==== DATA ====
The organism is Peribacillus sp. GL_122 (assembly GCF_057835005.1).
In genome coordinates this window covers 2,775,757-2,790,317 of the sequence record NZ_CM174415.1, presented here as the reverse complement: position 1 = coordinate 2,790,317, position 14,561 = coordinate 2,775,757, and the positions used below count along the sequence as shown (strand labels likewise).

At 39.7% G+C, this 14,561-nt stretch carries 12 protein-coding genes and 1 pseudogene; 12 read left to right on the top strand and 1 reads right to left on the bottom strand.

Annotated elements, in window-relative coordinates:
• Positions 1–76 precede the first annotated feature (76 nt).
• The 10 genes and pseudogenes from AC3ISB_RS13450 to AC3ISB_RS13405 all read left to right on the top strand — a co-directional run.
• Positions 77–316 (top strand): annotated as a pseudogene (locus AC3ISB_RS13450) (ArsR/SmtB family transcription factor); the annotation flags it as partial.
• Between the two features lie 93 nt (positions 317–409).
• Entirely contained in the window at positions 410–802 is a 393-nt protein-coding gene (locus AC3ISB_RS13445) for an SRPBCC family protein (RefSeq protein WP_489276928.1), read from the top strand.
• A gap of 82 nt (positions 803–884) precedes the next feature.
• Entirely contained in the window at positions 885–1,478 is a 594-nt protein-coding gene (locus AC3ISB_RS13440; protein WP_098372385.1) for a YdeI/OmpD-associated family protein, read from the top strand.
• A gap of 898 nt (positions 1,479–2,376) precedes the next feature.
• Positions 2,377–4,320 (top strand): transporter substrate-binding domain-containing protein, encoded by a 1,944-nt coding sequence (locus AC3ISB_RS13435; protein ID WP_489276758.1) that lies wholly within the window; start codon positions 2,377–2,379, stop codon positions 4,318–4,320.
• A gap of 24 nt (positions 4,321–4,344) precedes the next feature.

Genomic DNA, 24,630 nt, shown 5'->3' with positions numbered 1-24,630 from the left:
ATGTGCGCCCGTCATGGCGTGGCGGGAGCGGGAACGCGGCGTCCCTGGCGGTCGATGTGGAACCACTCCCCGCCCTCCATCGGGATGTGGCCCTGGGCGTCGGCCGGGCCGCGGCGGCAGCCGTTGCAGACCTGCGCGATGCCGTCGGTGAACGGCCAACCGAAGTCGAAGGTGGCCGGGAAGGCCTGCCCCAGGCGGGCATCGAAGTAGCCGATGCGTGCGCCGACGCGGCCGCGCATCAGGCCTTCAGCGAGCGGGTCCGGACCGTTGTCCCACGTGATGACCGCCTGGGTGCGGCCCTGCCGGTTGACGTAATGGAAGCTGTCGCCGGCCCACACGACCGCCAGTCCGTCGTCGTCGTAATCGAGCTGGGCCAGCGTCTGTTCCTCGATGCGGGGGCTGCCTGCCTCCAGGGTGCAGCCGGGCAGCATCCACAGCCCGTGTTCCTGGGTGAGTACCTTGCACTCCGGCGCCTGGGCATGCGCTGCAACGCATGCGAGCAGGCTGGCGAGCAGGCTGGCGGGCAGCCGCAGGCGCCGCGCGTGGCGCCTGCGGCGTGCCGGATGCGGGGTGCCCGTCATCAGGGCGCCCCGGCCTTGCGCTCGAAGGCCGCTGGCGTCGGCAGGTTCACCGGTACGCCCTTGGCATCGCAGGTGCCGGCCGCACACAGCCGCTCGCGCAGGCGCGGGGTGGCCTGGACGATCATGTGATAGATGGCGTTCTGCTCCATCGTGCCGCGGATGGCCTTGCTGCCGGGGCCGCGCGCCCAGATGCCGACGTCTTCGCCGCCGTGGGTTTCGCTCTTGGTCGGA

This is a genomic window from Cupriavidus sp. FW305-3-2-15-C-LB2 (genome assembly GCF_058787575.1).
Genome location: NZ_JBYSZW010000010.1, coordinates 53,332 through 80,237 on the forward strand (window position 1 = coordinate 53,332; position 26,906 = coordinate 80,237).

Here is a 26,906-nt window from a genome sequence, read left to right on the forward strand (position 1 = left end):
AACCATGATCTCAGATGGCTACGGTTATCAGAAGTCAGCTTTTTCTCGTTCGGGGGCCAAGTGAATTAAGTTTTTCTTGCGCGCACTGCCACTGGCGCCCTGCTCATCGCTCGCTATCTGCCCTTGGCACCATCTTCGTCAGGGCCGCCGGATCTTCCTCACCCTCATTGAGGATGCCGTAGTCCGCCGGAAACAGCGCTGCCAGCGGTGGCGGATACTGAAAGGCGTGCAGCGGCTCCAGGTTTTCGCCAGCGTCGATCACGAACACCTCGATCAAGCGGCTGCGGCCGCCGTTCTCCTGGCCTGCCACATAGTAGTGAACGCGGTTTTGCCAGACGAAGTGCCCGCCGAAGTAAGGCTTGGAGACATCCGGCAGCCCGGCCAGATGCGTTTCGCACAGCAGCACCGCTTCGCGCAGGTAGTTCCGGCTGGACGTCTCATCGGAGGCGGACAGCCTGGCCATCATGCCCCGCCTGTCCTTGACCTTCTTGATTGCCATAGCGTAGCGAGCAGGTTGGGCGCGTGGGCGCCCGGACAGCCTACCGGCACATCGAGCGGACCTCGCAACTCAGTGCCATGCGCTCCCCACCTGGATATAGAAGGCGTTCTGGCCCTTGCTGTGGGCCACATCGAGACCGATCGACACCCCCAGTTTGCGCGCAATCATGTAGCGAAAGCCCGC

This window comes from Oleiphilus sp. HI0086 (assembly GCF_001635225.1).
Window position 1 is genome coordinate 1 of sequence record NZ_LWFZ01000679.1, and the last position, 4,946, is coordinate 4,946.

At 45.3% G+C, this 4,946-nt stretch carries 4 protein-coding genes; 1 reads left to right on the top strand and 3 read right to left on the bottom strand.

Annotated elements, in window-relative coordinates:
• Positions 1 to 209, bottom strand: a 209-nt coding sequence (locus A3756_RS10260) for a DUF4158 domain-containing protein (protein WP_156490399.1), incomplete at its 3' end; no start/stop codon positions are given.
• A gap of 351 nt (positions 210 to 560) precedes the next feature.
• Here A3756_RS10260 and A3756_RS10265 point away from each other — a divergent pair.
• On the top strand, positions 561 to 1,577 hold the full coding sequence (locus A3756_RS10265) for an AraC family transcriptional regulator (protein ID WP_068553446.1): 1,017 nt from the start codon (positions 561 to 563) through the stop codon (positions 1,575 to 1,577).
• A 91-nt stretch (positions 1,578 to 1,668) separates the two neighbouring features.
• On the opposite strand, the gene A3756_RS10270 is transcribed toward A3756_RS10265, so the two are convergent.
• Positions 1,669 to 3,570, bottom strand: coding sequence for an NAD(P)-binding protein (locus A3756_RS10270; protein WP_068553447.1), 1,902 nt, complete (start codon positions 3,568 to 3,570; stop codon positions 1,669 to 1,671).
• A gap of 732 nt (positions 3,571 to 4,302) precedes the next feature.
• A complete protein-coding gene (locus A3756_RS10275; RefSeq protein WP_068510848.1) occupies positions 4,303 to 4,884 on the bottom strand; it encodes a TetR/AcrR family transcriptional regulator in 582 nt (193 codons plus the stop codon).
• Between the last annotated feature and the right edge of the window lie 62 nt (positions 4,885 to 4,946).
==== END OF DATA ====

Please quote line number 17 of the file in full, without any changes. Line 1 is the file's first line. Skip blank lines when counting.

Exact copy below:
This is a genomic window from Cupriavidus sp. FW305-3-2-15-C-LB2 (genome assembly GCF_058787575.1).